If I’m honest, most days I’m not sure what I believe…what to believe (in). But I keep praying “Our Father in heaven…” and saying the Creeds, and singing the hymns, in hopes that, somehow, one day, I’ll be able to say I really do believe it.

    Maybe belief isn’t the most important thing, in the end. Maybe it’s time to stop saying what we believe (or, what we don’t believe, as is our usual tendency – definition by negation), and to begin saying with James, ‘I will show you what I believe by what I do.’

  2. Frankly (not to be too provocative, mind you…) I find the Jamesian response (“I will ‘show’ you what I believe”)is (1) incredibly unsatisfying and (2) a big cop-out. Granted, the ‘word became flesh’ and whatnot… but conversely, the word is still part and parcel of how we ‘know’ what we believe. Also, stating some ‘credo’ is how we move the faith forward to the next generation as a corrective and channel for our deeds.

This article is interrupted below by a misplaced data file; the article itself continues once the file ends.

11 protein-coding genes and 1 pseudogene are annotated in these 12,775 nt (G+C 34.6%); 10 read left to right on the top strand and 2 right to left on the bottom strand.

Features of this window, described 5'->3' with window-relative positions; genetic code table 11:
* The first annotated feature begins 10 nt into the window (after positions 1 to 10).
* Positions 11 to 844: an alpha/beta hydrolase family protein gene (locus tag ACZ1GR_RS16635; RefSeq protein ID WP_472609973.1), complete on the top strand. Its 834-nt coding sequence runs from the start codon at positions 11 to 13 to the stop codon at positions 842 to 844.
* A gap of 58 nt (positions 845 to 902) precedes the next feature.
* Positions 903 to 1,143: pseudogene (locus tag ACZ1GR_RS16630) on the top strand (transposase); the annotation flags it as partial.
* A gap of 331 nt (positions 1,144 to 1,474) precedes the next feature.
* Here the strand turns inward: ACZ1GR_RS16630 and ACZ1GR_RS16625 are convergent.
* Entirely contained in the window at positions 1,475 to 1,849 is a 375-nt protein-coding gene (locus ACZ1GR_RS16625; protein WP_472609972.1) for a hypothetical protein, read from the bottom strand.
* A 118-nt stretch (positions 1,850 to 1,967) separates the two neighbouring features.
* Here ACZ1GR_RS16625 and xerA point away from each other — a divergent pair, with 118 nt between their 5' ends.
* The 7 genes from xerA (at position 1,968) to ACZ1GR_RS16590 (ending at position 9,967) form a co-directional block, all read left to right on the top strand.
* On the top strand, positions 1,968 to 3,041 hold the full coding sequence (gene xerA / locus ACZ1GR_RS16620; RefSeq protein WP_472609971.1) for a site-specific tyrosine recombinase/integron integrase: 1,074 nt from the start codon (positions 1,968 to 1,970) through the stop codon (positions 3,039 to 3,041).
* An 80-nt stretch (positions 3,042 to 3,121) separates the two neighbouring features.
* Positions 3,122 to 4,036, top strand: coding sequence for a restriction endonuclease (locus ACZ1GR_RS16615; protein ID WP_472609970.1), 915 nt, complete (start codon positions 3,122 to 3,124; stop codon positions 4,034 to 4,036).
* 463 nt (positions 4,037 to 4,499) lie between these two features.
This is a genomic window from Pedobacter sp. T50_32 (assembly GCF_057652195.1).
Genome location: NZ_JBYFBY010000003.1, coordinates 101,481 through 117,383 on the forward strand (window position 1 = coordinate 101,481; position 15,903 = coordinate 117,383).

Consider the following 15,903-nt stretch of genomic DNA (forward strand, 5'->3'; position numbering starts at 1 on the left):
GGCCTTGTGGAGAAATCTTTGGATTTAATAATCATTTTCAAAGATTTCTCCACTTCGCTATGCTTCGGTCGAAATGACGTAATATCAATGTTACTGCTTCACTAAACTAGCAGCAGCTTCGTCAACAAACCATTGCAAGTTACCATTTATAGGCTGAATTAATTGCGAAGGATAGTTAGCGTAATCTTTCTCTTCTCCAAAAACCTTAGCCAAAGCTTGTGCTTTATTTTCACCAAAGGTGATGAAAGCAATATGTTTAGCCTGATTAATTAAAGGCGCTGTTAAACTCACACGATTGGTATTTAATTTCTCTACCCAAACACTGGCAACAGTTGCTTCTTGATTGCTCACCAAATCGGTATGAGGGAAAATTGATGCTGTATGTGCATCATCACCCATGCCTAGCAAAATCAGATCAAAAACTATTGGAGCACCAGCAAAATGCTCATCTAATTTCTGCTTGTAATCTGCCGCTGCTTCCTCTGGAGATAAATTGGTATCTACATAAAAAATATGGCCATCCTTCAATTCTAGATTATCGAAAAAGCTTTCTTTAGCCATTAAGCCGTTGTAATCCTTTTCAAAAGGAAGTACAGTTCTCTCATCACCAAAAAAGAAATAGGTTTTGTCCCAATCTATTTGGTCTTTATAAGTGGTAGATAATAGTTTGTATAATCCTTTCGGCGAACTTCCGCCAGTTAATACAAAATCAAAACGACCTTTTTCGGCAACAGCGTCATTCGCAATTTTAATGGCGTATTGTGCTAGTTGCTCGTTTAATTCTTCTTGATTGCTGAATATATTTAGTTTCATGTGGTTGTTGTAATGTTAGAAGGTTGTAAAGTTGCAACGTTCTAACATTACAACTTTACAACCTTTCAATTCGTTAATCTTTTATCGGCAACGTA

If praying the ‘Our father’ isnt enough alongside the traditions/creeds of the church in line with the worshipping practice and acts of service above self… then where are we?

    I dont think we should shy away from the exercise of at least trying to establish our ‘credo’ in word that can point to our actions. This doesnt delimit nor negate action… it can (and should) provoke it.

    In short, Brannon, I value your integrity and intellect too much and therefore must question an easy out through some hogwash like “Maybe [I’m] too honest to honestly answer. Maybe too human to honestly answer”…

    You are more ‘honest’ than that…

  3. No, I’m really not more honest than that, per your formulation.